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AfDB Cites African Countries’ Integrated Climate Resilience Solutions in the Water Sector in CIF Global 2012 Annual Report
The African Development Bank (AfDB) has laid out solutions some African countries are about to apply, with help from the AfDB and the Climate Investment Funds (CIF), to respond to complex problems that climate change is creating on their combined sectors of water, food and energy.
The article, part of the Climate Investment Funds (CIF’s) newly released 2012 Annual Report “Creating the Climate For Change”, reflects Africa’s uniquely challenging circumstances in the water sector caused by climate change with repercussions in the agricultural and energy fields, and countries’ work to apply innovative solutions with AfDB and CIF support.
Claiming that “by 2020 up to 250 million people in Africa are projected to be exposed to increased water stress with disastrous effects on Africa’s most vulnerable,” the article cites examples of countries which are set to apply innovative integrated approaches to strengthening their water, agricultural and energy sectors. In particular, countries are going to focus on two areas of response with AfDB and CIF support: creating more reliable and accurate climate information, and building more durable, climate-resilient infrastructure across the sectors.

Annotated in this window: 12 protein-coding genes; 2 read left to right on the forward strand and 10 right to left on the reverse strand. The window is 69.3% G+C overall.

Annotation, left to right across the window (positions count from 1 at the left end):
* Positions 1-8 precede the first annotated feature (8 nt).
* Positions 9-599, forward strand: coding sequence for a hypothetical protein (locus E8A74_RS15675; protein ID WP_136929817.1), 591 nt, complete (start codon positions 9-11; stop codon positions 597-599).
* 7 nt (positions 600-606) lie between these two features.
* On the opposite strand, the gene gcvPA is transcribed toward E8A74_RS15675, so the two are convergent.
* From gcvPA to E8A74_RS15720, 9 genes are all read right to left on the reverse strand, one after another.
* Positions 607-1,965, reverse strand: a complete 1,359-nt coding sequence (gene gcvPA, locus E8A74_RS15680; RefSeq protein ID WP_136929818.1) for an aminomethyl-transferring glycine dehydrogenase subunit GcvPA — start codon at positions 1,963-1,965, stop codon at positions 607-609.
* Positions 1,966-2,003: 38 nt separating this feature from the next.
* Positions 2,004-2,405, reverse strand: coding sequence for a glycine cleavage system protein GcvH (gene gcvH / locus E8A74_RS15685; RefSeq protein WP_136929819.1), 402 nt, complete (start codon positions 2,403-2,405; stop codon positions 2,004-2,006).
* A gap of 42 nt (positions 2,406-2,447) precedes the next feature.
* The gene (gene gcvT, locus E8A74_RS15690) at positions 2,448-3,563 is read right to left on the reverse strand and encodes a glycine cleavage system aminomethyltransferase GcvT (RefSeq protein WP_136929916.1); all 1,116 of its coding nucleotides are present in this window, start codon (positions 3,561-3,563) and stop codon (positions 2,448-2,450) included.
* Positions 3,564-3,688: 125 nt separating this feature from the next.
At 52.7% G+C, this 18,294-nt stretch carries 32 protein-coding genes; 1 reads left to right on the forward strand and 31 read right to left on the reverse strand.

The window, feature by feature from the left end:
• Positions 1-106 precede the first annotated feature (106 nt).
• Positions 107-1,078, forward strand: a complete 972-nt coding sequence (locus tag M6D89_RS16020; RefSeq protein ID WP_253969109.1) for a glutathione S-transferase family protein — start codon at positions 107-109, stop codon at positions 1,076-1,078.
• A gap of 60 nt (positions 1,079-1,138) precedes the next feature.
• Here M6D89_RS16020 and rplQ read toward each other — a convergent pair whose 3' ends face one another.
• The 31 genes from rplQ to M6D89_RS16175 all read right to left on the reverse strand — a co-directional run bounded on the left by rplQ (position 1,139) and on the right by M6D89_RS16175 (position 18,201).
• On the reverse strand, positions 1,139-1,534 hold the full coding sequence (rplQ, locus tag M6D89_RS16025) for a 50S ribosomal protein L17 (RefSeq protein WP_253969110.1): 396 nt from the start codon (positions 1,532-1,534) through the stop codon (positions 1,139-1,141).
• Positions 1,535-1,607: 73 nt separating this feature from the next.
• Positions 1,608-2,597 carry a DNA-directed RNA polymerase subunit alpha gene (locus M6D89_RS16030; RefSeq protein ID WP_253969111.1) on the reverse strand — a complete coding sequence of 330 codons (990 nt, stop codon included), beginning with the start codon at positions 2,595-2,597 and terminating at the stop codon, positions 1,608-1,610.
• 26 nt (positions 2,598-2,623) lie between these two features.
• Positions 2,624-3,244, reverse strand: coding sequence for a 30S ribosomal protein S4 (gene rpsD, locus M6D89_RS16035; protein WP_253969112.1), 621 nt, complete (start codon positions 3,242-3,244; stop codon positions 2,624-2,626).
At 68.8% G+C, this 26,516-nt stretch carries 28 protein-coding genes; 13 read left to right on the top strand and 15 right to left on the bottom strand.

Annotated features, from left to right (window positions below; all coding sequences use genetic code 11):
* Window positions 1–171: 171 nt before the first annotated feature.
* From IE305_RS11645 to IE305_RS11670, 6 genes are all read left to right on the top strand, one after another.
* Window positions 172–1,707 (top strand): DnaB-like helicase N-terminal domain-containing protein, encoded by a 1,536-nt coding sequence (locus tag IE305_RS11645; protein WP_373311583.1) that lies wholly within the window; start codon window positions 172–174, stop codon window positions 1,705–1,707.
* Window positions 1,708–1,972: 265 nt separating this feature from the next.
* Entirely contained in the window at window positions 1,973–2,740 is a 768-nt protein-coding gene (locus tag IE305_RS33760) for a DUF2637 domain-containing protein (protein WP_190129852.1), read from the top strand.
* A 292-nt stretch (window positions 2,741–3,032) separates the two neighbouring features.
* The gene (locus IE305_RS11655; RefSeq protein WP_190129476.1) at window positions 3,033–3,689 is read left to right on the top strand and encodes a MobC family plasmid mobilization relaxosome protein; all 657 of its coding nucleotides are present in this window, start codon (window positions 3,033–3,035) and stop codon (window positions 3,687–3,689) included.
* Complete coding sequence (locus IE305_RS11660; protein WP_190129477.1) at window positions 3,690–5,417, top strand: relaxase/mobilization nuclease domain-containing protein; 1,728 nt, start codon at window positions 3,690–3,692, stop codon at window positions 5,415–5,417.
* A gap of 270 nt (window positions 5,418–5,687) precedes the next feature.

With AfDB and CIF support, Niger plans to improve its climate observatory system, research and optimize climate modeling, strengthen its early warning system, and expand communication on climate information to end-users. After seven episodes of disastrous drought, the country expects with these investment to boost food production and control the flow of fresh water to fields and pastures. Mozambique, on the other hand, plans to reinforce rural roads and rehabilitate irrigation and drainage systems to withstand weather extremes and sea water intrusions.
The AfDB is an implementing agency of the four-year-old US $7.6 billion CIF. “Creating the Climate for Change” showcases the evolution of the global CIF portfolio of investments for climate action in 49 developing countries, and spells out the shift into active implementation supported by the CIF and its implementing agencies throughout the developing world.